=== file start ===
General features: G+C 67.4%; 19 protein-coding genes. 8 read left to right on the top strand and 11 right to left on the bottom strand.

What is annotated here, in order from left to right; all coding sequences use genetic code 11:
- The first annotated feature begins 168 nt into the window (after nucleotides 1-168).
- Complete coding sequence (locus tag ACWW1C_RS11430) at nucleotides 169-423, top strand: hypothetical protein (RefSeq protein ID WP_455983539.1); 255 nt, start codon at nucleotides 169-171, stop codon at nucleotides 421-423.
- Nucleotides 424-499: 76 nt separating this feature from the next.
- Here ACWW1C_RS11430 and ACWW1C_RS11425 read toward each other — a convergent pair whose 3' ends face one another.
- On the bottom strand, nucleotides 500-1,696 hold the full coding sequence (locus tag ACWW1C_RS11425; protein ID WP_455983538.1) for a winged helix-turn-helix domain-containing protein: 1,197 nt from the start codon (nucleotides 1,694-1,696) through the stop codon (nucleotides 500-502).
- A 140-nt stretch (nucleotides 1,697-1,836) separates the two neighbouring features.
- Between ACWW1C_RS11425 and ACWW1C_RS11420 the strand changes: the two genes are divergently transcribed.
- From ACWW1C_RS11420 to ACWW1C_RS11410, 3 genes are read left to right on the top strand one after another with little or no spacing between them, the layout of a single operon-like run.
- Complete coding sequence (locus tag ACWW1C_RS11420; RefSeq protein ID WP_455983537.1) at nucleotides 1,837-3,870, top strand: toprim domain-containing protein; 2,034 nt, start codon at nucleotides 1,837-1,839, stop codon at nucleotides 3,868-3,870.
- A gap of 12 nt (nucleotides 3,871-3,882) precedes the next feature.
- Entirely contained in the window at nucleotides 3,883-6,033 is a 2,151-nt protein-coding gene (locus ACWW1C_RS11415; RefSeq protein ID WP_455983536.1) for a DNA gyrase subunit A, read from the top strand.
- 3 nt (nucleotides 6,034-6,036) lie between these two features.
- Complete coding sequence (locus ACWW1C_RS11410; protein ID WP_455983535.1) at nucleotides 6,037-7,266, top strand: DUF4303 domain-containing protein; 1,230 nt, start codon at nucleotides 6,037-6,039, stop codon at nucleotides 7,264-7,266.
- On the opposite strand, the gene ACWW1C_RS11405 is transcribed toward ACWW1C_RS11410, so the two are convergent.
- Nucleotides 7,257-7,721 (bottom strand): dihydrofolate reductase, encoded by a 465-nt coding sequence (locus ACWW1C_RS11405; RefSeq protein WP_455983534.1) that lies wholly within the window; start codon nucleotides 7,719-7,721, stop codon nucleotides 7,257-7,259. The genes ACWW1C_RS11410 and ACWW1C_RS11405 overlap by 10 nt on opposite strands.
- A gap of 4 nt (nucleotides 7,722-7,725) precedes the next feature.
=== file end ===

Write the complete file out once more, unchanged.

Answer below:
General features: G+C 67.4%; 19 protein-coding genes. 8 read left to right on the top strand and 11 right to left on the bottom strand.

What is annotated here, in order from left to right; all coding sequences use genetic code 11:
- The first annotated feature begins 168 nt into the window (after nucleotides 1-168).
- Complete coding sequence (locus tag ACWW1C_RS11430) at nucleotides 169-423, top strand: hypothetical protein (RefSeq protein ID WP_455983539.1); 255 nt, start codon at nucleotides 169-171, stop codon at nucleotides 421-423.
- Nucleotides 424-499: 76 nt separating this feature from the next.
- Here ACWW1C_RS11430 and ACWW1C_RS11425 read toward each other — a convergent pair whose 3' ends face one another.
- On the bottom strand, nucleotides 500-1,696 hold the full coding sequence (locus tag ACWW1C_RS11425; protein ID WP_455983538.1) for a winged helix-turn-helix domain-containing protein: 1,197 nt from the start codon (nucleotides 1,694-1,696) through the stop codon (nucleotides 500-502).
- A 140-nt stretch (nucleotides 1,697-1,836) separates the two neighbouring features.
- Between ACWW1C_RS11425 and ACWW1C_RS11420 the strand changes: the two genes are divergently transcribed.
- From ACWW1C_RS11420 to ACWW1C_RS11410, 3 genes are read left to right on the top strand one after another with little or no spacing between them, the layout of a single operon-like run.
- Complete coding sequence (locus tag ACWW1C_RS11420; RefSeq protein ID WP_455983537.1) at nucleotides 1,837-3,870, top strand: toprim domain-containing protein; 2,034 nt, start codon at nucleotides 1,837-1,839, stop codon at nucleotides 3,868-3,870.
- A gap of 12 nt (nucleotides 3,871-3,882) precedes the next feature.
- Entirely contained in the window at nucleotides 3,883-6,033 is a 2,151-nt protein-coding gene (locus ACWW1C_RS11415; RefSeq protein ID WP_455983536.1) for a DNA gyrase subunit A, read from the top strand.
- 3 nt (nucleotides 6,034-6,036) lie between these two features.
- Complete coding sequence (locus ACWW1C_RS11410; protein ID WP_455983535.1) at nucleotides 6,037-7,266, top strand: DUF4303 domain-containing protein; 1,230 nt, start codon at nucleotides 6,037-6,039, stop codon at nucleotides 7,264-7,266.
- On the opposite strand, the gene ACWW1C_RS11405 is transcribed toward ACWW1C_RS11410, so the two are convergent.
- Nucleotides 7,257-7,721 (bottom strand): dihydrofolate reductase, encoded by a 465-nt coding sequence (locus ACWW1C_RS11405; RefSeq protein WP_455983534.1) that lies wholly within the window; start codon nucleotides 7,719-7,721, stop codon nucleotides 7,257-7,259. The genes ACWW1C_RS11410 and ACWW1C_RS11405 overlap by 10 nt on opposite strands.
- A gap of 4 nt (nucleotides 7,722-7,725) precedes the next feature.